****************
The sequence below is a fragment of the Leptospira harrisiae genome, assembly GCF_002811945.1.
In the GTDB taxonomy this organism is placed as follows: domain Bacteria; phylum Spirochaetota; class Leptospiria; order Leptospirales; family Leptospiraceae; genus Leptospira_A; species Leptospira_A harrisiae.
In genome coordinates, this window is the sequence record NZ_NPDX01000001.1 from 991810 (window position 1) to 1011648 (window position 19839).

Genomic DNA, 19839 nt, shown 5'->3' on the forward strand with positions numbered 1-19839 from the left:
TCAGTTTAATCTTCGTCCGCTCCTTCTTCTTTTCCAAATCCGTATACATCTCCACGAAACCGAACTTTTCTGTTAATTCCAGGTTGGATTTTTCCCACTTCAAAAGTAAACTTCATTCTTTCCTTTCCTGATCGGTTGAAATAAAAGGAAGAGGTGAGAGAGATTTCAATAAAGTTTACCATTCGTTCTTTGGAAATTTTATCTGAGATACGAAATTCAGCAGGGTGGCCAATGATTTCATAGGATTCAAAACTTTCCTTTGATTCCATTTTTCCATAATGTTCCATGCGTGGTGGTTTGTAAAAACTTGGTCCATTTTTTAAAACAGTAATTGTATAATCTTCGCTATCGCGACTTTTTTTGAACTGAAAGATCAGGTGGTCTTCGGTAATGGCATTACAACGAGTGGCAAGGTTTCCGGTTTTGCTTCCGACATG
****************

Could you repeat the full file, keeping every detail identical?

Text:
The sequence below is a fragment of the Leptospira harrisiae genome, assembly GCF_002811945.1.
In the GTDB taxonomy this organism is placed as follows: domain Bacteria; phylum Spirochaetota; class Leptospiria; order Leptospirales; family Leptospiraceae; genus Leptospira_A; species Leptospira_A harrisiae.
In genome coordinates, this window is the sequence record NZ_NPDX01000001.1 from 991810 (window position 1) to 1011648 (window position 19839).

Genomic DNA, 19839 nt, shown 5'->3' on the forward strand with positions numbered 1-19839 from the left:
TCAGTTTAATCTTCGTCCGCTCCTTCTTCTTTTCCAAATCCGTATACATCTCCACGAAACCGAACTTTTCTGTTAATTCCAGGTTGGATTTTTCCCACTTCAAAAGTAAACTTCATTCTTTCCTTTCCTGATCGGTTGAAATAAAAGGAAGAGGTGAGAGAGATTTCAATAAAGTTTACCATTCGTTCTTTGGAAATTTTATCTGAGATACGAAATTCAGCAGGGTGGCCAATGATTTCATAGGATTCAAAACTTTCCTTTGATTCCATTTTTCCATAATGTTCCATGCGTGGTGGTTTGTAAAAACTTGGTCCATTTTTTAAAACAGTAATTGTATAATCTTCGCTATCGCGACTTTTTTTGAACTGAAAGATCAGGTGGTCTTCGGTAATGGCATTACAACGAGTGGCAAGGTTTCCGGTTTTGCTTCCGACATG